Monmouth’s student club, SAGE (Students Advocating Girls’ Education), hosted its 5K fundraiser on Sunday, Oct. 30, after a two-year hiatus due to the pandemic. One of the reasons behind hosting the 5K was to raise awareness for SAGE’s mission, which promotes the work of the larger organization, WAGE International (Women and Girls’ Education). Both organizations collaborate to empower underprivileged girls and women both locally and abroad.
The 5K was open to the entire campus community, and garnered participation from both Monmouth students and outside community supporters. The event was supported by various departments on campus, including Student Life, the Office of Student Engagement, Monmouth’s Police Department, Monmouth University Athletics, Facilities Management, Gourmet Dining, Information Management, and the Department of Political Science and Sociology.
Jaclyn Martinelli, a Monmouth health studies student, won first place; Aidan Mistretta, graduate of The College of New Jersey, took the second prize; Jessica Lyons, Monmouth undergraduate, and Steve Lenhard from Queens, New York, shared third place.
Rekha Datta, Ph.D., Professor of Political Science and faculty advisor of SAGE, explained SAGE’s work in conjunction with WAGE.
“Monmouth SAGE has partnered with the NJ-based not-for-profit organization, WAGE International, in hosting the 5K on campus for almost a decade. Members of SAGE and all our supporters who participated in this year’s walk/run were very excited for the event to be in person after two years.”
Datta emphasized that in addition to shedding light on issues relating to female equity and education, the 5K aimed to re-introduce SAGE to the community.
“One of our primary goals was to reconnect with the campus and local communities after the distancing and disruption brought on by the coronavirus. It was encouraging to see so many of our students, alums, faculty, and staff come out in support of the cause and our student club.”
Martinelli affirmed Datta’s point, saying, “At this event, I was able to meet new people and learn about SAGE and how to help support them. I wasn’t too familiar with SAGE before coming to this event, but now I know what it is about and enjoyed participating, being a part of the event, and being able to make a small impact.”
Casina Lundy, another student participant of the 5K, remarked, “It felt good to be a part of something that I can relate to as a woman. It’s critical that there are people who care about the education of girls… I even did it with my mom, so it made the whole thing that more meaningful to me.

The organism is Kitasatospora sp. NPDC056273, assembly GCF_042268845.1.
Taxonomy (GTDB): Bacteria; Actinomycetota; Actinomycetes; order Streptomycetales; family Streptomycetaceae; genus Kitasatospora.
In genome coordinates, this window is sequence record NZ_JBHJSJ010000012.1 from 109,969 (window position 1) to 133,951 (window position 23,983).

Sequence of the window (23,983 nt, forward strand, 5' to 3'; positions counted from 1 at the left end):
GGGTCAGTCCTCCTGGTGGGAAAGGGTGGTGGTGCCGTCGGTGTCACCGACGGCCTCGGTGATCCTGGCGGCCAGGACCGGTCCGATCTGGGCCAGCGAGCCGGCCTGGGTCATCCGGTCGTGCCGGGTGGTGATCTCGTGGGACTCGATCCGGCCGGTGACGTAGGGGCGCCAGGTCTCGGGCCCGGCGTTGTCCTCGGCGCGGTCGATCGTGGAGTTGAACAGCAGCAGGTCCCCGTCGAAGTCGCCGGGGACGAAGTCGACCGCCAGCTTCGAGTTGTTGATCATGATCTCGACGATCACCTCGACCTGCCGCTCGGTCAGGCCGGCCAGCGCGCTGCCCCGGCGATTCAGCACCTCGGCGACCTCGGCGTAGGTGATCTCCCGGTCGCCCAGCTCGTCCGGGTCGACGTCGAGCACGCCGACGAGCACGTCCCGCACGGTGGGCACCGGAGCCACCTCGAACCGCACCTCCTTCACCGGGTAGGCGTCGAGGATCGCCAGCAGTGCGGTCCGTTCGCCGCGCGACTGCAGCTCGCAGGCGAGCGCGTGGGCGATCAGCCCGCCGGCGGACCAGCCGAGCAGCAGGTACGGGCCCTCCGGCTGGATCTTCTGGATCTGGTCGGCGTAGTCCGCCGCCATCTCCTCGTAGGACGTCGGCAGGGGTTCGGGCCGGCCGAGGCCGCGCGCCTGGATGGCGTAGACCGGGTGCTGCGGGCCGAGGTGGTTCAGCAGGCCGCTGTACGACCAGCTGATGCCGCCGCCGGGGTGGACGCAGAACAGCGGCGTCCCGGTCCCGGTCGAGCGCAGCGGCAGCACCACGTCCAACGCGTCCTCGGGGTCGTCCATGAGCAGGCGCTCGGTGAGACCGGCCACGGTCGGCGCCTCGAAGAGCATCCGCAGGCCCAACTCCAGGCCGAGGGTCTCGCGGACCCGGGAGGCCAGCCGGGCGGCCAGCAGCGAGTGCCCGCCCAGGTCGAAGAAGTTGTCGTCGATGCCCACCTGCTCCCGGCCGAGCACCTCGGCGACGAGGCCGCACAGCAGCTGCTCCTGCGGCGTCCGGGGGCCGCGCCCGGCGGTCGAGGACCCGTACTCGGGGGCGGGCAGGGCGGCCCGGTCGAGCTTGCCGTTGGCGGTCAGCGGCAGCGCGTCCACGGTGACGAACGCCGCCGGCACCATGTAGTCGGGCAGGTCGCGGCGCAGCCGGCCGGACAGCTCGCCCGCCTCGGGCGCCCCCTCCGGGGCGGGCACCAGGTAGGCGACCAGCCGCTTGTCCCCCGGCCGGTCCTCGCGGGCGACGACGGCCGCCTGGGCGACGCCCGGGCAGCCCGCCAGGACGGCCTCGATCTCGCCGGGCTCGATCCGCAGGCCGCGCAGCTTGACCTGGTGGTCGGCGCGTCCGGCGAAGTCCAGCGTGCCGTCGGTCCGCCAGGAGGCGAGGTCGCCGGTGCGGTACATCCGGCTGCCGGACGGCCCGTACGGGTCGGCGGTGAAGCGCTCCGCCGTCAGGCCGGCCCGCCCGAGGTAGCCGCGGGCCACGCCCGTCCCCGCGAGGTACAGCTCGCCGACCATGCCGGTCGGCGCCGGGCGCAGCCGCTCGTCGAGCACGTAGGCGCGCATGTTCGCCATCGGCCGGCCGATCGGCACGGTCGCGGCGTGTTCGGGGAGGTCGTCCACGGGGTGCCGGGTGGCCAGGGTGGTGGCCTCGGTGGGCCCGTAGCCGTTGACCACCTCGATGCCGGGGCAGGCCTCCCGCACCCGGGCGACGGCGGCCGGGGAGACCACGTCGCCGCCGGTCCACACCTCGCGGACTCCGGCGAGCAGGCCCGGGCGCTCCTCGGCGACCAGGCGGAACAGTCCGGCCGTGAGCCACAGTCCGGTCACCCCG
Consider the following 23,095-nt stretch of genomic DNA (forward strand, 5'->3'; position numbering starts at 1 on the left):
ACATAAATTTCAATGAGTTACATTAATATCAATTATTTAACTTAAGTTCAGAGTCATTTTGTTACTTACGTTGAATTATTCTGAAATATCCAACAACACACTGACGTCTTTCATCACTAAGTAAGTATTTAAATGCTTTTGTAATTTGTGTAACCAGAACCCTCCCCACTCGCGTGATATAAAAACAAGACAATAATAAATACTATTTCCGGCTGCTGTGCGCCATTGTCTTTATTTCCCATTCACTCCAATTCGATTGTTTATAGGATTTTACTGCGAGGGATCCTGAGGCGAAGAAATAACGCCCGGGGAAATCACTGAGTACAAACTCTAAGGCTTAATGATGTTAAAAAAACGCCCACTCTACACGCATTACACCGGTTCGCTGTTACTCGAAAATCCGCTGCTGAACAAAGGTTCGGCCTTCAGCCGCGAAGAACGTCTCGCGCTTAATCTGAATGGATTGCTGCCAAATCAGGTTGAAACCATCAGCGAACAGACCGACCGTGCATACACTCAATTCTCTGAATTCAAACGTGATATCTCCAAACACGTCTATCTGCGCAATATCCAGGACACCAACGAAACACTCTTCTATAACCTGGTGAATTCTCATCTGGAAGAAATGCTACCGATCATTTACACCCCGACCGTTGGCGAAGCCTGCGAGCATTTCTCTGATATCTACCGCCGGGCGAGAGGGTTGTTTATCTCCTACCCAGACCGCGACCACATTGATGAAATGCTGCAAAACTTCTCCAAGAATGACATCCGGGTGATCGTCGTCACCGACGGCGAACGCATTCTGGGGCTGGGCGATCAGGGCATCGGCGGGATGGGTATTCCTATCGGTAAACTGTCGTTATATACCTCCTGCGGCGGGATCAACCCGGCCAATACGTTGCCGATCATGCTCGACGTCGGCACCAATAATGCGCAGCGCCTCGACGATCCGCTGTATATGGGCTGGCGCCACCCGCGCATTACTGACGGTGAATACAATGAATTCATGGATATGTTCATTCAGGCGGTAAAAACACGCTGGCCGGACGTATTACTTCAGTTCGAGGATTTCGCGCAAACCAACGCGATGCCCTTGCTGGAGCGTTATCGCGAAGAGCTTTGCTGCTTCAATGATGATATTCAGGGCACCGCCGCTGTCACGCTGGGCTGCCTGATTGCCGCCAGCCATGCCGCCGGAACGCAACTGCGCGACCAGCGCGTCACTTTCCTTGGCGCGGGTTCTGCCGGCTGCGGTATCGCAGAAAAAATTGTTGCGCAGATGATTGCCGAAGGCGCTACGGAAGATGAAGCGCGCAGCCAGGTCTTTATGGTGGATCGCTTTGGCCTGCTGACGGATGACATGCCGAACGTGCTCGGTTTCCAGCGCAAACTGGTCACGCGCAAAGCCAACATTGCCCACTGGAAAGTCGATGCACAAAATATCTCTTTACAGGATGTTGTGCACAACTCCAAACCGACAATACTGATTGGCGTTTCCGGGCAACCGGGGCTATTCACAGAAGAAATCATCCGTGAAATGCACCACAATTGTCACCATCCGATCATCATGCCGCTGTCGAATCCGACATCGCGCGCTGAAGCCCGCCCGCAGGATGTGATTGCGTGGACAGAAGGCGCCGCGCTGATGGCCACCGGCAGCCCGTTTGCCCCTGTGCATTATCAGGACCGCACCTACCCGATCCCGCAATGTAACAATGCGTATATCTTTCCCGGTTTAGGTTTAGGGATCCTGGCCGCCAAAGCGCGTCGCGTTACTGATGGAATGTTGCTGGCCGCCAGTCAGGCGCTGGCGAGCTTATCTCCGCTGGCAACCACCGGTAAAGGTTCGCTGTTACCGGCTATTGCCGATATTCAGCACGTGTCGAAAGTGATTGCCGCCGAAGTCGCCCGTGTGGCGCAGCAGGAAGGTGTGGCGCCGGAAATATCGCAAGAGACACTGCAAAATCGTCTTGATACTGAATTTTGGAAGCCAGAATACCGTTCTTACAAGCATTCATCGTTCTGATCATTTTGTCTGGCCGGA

According to Datta, SAGE was formed by a group of students who felt compelled to enact change by one of their classes, called “Women and the World” (PS/GS 377). Prior to taking this course, the students were unaware of the obstacles millions of women face to pursue an education, let alone continue one.
Datta expanded, “Issues such as poverty, gender-based violence, child labor, sex trafficking, and child marriage make education that much more important so women and young girls can reach financial independence and stand against domestic violence, abuse, and discrimination.”
Brianna Palmer, Co-President of SAGE and senior political science student, spoke about what SAGE’s mission meant to her.
“SAGE is close to my heart because of our dedication to helping women succeed in their educational pursuits and careers. Likewise, our promotion of diversity and inclusion, both locally and globally, is especially meaningful since our philanthropy efforts reach far beyond our campus.”
Nashaviyah Steward, Co-President of SAGE and senior political science student, agreed with Palmer. “I believe that women should have equal opportunities to advance their education regardless of geographical location and social status. Through SAGE, I have educated myself and others on these issues to hopefully foster a community where women no longer have to fight to receive the same rights afforded to men,” said Steward.
Palmer continued, “As a political science major, I am also dedicated to helping organizations that align with my personal beliefs and values. Just this year, SAGE has mentored girls in India via Zoom classes and raised money for local charities in Asbury Park. We look forward to continuing our service, mentorship, and fundraising this year in an effort to grow the organization’s presence on campus.”
Likewise, Palmer noted that this year’s 5K was a team effort from all fronts. “It was truly a team effort that wouldn’t have been possible without any one E-board member. This event also took lots of planning with our club supervisor, Dr. Datta, who guided us in the right direction and kept us all on track through the planning process. Without her, the event truly wouldn’t have been possible.”
Datta concluded, “Our students have worked hard to organize and streamline all the details of hosting this event, honing their organizational skills and networking abilities. The compassion and empathy they cultivate is a lesson that will stay with them for life…I am proud of our students for addressing social inequities and injustices through such advocacy work where they are actively learning by doing.”